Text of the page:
The Body: A Guide for Occupants by Bill Bryson
5/5, biology, health, history, non-fiction, science
I don’t know where to start with writing about this book. I fucking loved it. I adore Bill Bryson’s style of writing and human biology/anatomy/physiology has been a fascination of mine since school biology lessons. I definitely wasn’t let down. It wasn’t a deeply scientific book but it also didn’t talk down to the reader and was filled with fascinating anecdotes and trivia that I had to share with my betrothed as I was reading – and our tagline became ‘but we don’t know why’. It’s both fascinating and horrifying how damn much we don’t know but at the same time, I loved re/learning the history of how we discovered what we do know.

I am still trying to read about 15 books (trying to get it down to 8) but mostly focusing on 5 of them:
Holly Black – Cruel Prince
Sarah J Maas – A Court Of Mist & Fury
Silvia Moreno-Garcia – Certain Dark Things
Heidi Swain – Summer at Skylark Farm
Ruby Wax – A Mindfulness Guide for the Frazzled

book reviews

Book Review: The Lost Apothecary by Sarah Penner

Title: The Lost Apothecary
Author: Sarah Penner
Dates read: 28/02/22 – 19/03/22
Rating 4/5

Publisher: HarperCollins
Number of pages: 320
Fiction or non-fiction: fiction
Subject or genre: historical fiction, mystery

Book blurb: A forgotten history. A secret network of women. A legacy of poison and revenge. Welcome to The Lost Apothecary…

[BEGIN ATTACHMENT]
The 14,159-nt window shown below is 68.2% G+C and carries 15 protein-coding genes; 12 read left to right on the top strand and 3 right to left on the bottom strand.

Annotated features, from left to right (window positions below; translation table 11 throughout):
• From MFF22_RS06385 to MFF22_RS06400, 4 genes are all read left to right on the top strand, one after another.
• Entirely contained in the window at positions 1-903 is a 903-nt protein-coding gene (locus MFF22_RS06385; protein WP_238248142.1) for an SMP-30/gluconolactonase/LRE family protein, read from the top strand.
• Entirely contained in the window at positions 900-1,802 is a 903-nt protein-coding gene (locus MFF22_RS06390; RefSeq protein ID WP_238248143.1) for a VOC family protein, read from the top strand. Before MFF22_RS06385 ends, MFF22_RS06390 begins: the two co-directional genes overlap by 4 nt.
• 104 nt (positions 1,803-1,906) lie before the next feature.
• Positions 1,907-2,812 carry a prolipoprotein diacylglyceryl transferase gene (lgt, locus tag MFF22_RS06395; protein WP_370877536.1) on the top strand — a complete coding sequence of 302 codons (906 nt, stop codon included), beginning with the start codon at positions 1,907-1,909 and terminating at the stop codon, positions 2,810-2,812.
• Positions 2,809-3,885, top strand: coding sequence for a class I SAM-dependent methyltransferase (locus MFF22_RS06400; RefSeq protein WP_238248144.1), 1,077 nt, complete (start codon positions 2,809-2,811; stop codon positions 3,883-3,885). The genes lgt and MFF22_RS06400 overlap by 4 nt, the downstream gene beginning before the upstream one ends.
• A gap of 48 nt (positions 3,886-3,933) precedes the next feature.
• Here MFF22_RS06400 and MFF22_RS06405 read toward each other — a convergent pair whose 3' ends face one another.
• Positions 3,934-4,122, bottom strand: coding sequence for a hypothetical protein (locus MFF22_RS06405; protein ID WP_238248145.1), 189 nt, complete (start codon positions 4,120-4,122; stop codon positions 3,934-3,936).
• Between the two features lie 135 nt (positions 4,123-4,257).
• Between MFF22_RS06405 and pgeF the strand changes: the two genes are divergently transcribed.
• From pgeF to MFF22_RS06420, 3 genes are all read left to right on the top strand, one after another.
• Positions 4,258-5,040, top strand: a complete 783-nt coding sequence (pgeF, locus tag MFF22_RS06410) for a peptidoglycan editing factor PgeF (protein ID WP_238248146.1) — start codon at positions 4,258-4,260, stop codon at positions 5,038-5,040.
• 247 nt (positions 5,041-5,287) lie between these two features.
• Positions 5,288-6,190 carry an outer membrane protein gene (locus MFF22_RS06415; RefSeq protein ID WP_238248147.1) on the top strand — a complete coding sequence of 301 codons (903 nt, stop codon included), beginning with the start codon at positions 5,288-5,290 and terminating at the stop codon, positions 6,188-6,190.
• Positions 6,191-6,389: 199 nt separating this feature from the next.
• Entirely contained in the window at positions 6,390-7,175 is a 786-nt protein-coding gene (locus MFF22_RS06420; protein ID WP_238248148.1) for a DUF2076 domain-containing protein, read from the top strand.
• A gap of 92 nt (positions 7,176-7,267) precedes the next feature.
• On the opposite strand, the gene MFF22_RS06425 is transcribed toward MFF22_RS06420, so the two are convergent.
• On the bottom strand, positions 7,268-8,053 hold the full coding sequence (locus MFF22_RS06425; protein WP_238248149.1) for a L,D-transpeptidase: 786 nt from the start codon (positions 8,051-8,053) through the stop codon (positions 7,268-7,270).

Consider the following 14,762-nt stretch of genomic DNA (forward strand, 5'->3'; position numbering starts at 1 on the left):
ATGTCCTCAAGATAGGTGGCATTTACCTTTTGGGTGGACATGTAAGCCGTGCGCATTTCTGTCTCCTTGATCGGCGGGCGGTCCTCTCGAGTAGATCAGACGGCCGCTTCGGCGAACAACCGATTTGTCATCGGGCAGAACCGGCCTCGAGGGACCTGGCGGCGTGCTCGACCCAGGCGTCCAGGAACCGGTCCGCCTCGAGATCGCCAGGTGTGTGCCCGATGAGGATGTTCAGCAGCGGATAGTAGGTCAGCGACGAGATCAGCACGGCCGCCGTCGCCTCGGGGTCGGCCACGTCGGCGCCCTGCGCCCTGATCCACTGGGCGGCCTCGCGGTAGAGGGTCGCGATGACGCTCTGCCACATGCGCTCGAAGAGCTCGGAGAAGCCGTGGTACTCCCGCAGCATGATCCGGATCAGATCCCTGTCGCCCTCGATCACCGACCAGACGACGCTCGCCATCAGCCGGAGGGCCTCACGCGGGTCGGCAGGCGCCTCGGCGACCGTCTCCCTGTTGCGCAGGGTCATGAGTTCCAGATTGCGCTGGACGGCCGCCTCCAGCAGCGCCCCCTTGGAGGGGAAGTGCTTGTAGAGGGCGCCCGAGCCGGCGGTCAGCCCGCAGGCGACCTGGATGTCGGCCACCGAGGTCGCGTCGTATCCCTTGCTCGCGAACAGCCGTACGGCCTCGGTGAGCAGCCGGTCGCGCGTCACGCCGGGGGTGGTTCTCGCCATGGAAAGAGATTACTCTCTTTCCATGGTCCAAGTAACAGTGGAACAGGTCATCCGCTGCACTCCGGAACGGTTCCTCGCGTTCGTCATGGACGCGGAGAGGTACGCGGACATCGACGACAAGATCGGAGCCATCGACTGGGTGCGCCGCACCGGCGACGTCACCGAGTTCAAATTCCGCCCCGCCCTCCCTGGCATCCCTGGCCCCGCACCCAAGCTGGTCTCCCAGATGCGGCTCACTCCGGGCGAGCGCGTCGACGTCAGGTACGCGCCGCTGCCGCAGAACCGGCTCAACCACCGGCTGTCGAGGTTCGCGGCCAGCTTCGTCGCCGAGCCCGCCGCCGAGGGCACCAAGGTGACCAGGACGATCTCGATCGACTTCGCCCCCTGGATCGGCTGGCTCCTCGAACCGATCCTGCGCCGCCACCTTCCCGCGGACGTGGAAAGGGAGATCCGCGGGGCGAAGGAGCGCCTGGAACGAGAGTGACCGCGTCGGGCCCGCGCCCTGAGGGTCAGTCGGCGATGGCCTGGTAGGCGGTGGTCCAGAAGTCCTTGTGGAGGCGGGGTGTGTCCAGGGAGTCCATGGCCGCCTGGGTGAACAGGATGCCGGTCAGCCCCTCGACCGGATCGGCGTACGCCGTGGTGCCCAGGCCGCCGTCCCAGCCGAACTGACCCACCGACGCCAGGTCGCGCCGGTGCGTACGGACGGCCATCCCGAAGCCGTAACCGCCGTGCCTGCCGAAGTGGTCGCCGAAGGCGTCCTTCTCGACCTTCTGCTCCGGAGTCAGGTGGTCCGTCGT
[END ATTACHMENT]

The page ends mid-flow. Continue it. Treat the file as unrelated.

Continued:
Hidden in the depths of eighteenth-century London, a secret apothecary shop caters to an unusual kind of clientele. Women across the city whisper of a mysterious figure named Nella who sells well-disguised poisons to use against the oppressive men in their lives. But the apothecary’s fate is jeopardized when her newest patron, a precocious twelve-year-old, makes a fatal mistake, sparking a string of consequences that echo through the centuries.

Meanwhile in present-day London, aspiring historian Caroline Parcewell spends her tenth wedding anniversary alone, running from her own demons. When she stumbles upon a clue to the unsolved apothecary murders that haunted London two hundred years ago, her life collides with the apothecary’s in a stunning twist of fate—and not everyone will survive.